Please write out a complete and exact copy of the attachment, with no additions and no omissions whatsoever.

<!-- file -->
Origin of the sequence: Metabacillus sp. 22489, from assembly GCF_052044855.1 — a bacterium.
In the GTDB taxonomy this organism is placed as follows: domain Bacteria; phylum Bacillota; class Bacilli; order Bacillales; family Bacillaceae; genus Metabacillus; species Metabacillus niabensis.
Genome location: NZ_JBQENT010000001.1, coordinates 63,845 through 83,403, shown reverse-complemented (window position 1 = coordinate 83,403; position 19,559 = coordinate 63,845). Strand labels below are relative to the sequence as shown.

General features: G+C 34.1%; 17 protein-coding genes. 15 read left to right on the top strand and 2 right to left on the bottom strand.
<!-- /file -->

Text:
Origin of the sequence: Metabacillus sp. 22489, from assembly GCF_052044855.1 — a bacterium.
In the GTDB taxonomy this organism is placed as follows: domain Bacteria; phylum Bacillota; class Bacilli; order Bacillales; family Bacillaceae; genus Metabacillus; species Metabacillus niabensis.
Genome location: NZ_JBQENT010000001.1, coordinates 63,845 through 83,403, shown reverse-complemented (window position 1 = coordinate 83,403; position 19,559 = coordinate 63,845). Strand labels below are relative to the sequence as shown.

General features: G+C 34.1%; 17 protein-coding genes. 15 read left to right on the top strand and 2 right to left on the bottom strand.